I grew up the daughter of a significant citizen. As a child, I knew that my father left his law firm to work on New York Democrat Daniel Patrick Moynihan’s first Senate campaign and before that taught case method to students in Tanzania. I knew he stood on a soap box in Union Square during his college years to argue against McCarthyism and that he woke up early to read three newspapers of different political persuasions. What I didn’t know, until I was an adult, was how my father made the choice to take his civic obligations so seriously, why America and the possibility of good government meant so very much to him.
Last year, after open-heart surgery, my father began telling his children the story of his childhood and the challenges he faced as the son of a single mother with serious mental health issues. He told us about where he slept and where he hid, the books he clung to and the experiences he missed. My father did more than share with us his hardships; he also told us about his opportunities. He received an excellent public education, from elementary school through college; looked to local political organizations for needed after-school jobs; and benefited from public health institutions. By the time my father entered into the responsibilities of citizenship at age 21, he had a clear sense of gratitude to his government and obligation to his city, New York. This is not the case for most of my students.
For the past 10 years, I have taught civics and the great texts of American democratic thought to New York City public high school students and Columbia University undergraduates. I adore my students and admire their grit, curiosity, and passion. I recognize the many distinct experiences that rightly inform their relationships to this country. Yet despite their differences, my students have something in common: They share an overarching skepticism regarding the potential of government and the value of a free democracy.
We live in a country designed not only for personal freedom but for political freedom, for the rare opportunity to govern ourselves. The freedom to self-govern has always been an aspiration — contested and hard-won. It took almost 100 years for the three-fifths clause, which inscribed into the Constitution the violence of slavery, to be overturned by the 14th Amendment. It took almost another 100 years for the courts to fully apply the protections inscribed into the 14th Amendment. Without the vigilance and sustained action of citizens, American democracy can easily become an empty promise.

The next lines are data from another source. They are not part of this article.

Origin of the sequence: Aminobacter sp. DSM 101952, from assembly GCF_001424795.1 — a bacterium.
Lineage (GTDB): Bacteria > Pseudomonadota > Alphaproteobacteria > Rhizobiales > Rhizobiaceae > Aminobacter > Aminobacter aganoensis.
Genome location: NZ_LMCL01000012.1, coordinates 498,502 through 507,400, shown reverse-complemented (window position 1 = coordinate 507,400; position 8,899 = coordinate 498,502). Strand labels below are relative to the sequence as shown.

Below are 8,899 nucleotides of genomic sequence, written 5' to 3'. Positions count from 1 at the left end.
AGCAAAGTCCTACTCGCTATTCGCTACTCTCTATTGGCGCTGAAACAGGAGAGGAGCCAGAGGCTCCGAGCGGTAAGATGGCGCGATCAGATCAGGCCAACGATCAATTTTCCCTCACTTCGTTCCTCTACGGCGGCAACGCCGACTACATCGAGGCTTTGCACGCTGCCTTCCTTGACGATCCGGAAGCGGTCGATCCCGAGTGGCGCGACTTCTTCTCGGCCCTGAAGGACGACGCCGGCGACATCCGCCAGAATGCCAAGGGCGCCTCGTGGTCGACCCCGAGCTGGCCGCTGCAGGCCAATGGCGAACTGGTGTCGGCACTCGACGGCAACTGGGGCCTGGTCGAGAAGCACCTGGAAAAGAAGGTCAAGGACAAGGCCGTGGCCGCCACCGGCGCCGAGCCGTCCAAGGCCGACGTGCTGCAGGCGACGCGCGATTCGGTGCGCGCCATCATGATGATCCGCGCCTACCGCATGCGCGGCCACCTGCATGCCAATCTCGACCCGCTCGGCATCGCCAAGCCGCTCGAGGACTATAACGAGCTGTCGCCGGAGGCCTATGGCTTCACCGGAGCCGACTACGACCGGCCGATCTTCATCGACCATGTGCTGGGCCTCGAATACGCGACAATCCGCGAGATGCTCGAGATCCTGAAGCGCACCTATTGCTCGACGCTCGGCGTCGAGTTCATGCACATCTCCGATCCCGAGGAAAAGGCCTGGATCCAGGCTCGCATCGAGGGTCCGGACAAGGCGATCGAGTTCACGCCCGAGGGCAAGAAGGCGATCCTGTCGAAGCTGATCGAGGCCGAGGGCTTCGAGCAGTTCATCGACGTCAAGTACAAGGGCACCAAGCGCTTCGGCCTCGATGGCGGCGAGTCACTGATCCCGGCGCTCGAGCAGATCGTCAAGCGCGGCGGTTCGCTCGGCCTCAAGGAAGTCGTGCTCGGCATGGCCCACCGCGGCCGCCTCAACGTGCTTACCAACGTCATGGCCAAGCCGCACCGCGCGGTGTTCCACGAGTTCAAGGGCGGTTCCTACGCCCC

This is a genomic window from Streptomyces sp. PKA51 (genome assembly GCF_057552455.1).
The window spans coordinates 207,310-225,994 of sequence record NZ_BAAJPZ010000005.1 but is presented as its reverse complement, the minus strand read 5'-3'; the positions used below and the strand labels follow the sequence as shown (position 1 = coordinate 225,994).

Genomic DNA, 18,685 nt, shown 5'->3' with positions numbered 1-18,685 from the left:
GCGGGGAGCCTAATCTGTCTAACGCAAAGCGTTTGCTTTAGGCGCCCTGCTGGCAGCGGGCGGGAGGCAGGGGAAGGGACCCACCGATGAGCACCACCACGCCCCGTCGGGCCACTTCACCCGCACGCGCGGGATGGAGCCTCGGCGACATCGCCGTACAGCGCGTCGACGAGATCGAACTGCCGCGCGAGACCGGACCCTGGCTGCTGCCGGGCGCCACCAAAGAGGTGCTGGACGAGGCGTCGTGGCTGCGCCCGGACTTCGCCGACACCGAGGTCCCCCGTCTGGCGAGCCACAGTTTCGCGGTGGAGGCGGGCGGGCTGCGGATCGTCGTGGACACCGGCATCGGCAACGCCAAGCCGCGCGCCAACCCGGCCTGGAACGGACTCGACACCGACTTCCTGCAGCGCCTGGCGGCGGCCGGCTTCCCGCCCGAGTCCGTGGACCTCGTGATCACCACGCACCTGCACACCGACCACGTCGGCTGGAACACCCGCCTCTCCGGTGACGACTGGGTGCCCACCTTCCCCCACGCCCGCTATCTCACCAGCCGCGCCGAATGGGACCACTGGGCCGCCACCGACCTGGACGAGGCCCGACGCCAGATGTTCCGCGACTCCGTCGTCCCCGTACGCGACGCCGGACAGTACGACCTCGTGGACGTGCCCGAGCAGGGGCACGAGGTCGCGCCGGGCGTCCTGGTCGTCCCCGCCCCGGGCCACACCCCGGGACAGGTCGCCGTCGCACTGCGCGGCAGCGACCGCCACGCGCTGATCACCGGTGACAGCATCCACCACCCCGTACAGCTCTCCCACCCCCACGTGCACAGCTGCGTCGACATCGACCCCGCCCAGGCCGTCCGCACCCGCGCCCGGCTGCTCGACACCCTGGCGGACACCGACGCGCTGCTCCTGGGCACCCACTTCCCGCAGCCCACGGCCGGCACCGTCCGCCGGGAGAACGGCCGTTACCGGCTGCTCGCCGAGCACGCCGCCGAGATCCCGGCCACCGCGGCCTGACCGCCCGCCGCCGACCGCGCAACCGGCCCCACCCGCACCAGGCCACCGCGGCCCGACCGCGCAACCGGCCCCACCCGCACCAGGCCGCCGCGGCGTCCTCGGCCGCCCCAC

Democracy requires education. It is not enough to know American history or political philosophy; our students must also feel that political freedom is a gift worth striving for and protecting. How we teach this truth is one of the major challenges of our time. This is an American challenge but it is also a Jewish one. And it is a challenge our people can be at the forefront of addressing.
Jews have been among the great beneficiaries of American freedom. We have been free to practice our faith and to pursue opportunities. We have been blessed by security and insulated from fear. In 1984, Rav Moshe Feinstein urged all Jewish Americans to uphold the principle of hakaras hatov, gratitude. He wrote, “On reaching the shores of the United States, Jews found a safe haven…. It is incumbent on each Jewish citizen to participate in the democratic system which guards the freedoms we enjoy.”
Today, when democracy seems so very fragile, it is time to renew our commitment to the noble aspirations of this country and articulate how we, as Jews, will fulfill our responsibilities as grateful citizens.
Dr. Tamara Mann Tweel is the director and co-founder of Civic Spirit, an initiative of Hillel’s Office of Innovation, and a research fellow at the Shalom Hartman Institute of North America.
Dr. Tamara Mann Tweel is the director and co-founder of Civic Spirit, an initiative of Hillel's Office of Innovation, and a research fellow at the Shalom Hartman Institute of North America.